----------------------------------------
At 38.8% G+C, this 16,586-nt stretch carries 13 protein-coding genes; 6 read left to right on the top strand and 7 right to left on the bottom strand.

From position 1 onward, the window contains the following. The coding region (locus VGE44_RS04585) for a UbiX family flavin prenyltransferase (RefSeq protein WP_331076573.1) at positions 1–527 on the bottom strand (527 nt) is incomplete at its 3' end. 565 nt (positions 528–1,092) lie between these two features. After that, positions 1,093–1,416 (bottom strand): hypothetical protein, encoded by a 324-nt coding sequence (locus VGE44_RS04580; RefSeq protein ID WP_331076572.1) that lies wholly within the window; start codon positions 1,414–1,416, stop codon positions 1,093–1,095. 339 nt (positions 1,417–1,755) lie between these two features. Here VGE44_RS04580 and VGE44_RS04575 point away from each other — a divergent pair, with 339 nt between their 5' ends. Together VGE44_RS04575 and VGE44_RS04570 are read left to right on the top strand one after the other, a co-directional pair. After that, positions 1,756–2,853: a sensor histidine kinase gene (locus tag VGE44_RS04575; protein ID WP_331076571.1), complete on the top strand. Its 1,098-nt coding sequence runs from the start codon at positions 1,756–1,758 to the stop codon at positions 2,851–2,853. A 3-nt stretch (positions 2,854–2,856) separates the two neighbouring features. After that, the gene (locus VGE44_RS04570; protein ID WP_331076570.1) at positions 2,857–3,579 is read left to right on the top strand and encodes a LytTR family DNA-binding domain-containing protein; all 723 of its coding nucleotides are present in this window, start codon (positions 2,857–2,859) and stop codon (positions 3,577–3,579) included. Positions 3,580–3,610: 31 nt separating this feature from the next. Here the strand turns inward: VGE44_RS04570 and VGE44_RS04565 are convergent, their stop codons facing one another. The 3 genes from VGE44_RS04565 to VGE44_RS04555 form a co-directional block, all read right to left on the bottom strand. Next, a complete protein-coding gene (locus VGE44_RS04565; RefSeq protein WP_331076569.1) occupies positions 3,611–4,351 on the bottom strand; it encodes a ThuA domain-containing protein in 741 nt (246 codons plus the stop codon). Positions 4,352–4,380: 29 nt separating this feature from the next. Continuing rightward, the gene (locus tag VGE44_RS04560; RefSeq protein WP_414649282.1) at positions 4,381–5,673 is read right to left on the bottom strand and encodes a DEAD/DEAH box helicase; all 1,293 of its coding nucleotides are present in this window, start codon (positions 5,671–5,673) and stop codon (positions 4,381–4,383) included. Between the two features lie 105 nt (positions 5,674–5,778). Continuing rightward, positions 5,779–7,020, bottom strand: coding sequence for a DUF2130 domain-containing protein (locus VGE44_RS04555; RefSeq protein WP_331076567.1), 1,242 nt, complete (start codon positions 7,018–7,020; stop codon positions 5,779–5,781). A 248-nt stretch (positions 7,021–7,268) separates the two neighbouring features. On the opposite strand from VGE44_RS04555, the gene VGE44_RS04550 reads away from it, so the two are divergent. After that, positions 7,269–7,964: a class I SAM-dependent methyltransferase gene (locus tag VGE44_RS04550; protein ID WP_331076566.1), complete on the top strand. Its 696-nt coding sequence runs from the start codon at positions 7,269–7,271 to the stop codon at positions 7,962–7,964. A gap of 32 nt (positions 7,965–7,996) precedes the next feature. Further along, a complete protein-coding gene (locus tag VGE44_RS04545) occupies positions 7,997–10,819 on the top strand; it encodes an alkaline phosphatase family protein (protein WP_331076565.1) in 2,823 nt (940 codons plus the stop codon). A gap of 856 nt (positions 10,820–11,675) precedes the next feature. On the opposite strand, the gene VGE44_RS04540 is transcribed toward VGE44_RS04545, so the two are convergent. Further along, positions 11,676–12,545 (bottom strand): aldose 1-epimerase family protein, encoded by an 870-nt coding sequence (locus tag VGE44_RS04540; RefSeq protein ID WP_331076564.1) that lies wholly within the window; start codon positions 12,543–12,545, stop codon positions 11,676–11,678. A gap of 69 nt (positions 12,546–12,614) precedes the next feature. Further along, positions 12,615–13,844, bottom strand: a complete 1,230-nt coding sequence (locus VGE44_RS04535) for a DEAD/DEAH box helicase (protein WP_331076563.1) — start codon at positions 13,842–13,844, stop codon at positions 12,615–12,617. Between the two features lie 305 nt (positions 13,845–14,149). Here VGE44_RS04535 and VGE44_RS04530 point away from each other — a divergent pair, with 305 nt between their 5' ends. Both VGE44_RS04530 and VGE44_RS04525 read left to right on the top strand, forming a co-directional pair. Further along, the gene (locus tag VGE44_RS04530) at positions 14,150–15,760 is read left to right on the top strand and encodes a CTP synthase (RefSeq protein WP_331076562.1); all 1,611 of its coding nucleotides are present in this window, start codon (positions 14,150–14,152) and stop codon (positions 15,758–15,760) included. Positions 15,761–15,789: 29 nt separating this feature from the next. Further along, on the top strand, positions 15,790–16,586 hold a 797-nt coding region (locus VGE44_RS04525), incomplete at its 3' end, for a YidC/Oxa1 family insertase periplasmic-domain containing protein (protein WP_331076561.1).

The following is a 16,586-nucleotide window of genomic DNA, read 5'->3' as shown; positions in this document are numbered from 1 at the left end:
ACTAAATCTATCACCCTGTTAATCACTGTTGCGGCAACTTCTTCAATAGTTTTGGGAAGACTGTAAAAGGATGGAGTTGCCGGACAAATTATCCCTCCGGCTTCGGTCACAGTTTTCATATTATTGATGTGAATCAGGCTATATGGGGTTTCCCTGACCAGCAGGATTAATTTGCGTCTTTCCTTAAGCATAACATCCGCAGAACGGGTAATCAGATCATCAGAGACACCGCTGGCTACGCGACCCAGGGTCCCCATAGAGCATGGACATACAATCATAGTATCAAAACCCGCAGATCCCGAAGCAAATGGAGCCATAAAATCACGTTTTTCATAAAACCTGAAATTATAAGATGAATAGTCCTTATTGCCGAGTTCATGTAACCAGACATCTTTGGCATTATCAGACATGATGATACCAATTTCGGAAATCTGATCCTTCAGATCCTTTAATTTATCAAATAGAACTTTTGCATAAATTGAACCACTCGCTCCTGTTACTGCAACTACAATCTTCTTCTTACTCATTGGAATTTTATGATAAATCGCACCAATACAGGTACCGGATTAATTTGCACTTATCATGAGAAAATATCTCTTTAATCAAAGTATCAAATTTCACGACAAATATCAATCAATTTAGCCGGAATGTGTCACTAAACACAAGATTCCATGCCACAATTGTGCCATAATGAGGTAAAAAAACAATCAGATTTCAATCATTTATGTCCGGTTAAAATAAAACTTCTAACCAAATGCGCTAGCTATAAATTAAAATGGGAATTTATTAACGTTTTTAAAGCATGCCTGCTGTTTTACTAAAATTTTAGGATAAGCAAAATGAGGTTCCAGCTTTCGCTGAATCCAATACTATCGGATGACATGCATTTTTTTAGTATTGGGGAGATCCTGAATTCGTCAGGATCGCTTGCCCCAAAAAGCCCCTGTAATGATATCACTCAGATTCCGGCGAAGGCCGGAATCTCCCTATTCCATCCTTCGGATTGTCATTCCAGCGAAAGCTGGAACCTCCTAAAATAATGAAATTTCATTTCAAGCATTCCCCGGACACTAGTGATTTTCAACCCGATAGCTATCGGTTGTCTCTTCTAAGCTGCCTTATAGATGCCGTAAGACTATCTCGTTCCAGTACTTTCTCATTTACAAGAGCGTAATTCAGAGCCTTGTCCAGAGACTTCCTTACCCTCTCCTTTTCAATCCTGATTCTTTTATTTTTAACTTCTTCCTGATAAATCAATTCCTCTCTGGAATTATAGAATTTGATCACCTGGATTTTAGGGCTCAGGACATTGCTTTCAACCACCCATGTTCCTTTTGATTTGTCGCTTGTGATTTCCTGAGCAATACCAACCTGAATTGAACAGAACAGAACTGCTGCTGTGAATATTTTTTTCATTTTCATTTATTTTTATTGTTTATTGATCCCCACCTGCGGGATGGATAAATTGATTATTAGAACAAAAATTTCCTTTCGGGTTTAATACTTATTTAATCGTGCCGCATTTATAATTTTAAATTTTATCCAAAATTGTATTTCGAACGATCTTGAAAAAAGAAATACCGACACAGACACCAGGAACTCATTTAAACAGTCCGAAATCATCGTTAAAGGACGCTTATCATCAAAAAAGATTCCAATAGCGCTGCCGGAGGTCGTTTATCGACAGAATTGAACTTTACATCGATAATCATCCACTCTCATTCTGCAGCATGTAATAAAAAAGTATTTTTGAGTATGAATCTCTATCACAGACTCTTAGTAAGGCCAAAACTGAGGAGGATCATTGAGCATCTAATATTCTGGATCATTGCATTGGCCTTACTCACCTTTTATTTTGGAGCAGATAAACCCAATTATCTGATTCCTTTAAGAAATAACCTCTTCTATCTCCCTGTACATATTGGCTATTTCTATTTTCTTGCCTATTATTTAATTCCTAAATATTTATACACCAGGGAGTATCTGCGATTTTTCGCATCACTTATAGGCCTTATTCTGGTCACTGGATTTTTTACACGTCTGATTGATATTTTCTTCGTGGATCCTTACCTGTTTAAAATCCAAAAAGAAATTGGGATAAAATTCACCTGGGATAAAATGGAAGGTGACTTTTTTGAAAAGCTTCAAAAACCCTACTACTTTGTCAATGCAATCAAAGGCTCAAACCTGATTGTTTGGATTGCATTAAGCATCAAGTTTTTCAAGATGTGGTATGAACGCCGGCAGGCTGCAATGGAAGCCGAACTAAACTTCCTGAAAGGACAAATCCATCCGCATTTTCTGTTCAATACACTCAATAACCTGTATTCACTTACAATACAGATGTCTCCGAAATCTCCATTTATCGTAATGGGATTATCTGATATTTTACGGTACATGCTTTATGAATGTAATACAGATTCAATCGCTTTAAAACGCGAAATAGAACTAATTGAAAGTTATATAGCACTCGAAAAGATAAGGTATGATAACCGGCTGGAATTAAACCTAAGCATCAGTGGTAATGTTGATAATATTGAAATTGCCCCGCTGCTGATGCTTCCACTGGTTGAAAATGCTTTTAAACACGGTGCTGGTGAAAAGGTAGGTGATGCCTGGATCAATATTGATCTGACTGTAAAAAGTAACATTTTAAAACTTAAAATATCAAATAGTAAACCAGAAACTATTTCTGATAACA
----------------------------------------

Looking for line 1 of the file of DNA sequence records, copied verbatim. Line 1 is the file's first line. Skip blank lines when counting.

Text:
At 38.8% G+C, this 16,586-nt stretch carries 13 protein-coding genes; 6 read left to right on the top strand and 7 right to left on the bottom strand.